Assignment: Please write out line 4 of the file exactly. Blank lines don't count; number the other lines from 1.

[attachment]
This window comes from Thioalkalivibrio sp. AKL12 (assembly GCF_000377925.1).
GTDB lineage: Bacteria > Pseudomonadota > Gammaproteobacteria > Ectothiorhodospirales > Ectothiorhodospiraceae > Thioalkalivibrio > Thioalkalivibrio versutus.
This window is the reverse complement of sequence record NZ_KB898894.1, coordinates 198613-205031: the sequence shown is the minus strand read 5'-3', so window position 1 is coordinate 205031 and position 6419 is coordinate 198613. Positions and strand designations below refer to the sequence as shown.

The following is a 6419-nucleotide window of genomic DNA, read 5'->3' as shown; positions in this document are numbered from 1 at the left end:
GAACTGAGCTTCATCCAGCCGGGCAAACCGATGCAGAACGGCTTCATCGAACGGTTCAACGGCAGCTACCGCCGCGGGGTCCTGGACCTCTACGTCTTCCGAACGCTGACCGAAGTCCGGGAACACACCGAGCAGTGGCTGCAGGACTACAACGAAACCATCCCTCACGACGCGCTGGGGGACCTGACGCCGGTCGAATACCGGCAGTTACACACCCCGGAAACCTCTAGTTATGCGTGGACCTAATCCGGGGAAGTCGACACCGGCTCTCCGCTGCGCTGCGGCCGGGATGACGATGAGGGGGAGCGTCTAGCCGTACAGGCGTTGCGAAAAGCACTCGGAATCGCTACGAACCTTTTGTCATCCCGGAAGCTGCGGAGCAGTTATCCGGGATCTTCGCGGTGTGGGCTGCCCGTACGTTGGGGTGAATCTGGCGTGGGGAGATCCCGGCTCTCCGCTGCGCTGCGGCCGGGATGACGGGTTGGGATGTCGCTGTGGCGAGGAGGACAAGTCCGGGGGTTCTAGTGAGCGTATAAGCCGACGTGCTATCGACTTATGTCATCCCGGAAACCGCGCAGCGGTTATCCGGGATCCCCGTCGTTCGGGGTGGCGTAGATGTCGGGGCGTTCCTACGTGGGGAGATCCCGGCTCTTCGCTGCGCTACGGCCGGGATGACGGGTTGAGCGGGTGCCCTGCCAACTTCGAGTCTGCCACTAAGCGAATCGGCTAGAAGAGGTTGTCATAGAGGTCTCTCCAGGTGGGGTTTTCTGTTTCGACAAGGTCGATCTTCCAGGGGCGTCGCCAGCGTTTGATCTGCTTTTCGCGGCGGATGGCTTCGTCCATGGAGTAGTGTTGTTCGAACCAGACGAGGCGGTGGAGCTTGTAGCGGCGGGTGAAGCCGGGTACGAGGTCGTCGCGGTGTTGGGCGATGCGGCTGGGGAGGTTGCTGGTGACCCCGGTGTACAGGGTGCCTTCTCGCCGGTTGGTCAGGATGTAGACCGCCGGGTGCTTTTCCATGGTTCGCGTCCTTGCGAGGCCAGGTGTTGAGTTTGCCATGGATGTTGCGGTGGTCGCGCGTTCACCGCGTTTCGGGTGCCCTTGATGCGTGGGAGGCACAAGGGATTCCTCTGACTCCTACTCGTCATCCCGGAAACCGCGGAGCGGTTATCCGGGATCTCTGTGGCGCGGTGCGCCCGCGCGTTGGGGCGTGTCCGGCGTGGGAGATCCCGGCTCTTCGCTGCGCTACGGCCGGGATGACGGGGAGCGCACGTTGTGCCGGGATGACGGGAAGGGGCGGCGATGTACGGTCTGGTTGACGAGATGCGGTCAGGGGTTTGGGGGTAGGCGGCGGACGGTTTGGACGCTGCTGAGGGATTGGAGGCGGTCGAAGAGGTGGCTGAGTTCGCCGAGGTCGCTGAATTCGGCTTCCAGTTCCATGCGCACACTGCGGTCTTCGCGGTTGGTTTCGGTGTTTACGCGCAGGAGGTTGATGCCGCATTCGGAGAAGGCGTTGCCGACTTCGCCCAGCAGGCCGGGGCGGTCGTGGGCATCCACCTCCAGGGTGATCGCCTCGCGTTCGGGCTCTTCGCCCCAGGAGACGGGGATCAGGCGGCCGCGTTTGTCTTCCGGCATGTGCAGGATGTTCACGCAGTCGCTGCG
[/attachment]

The following is a 6419-nucleotide window of genomic DNA, read 5'->3' as shown; positions in this document are numbered from 1 at the left end: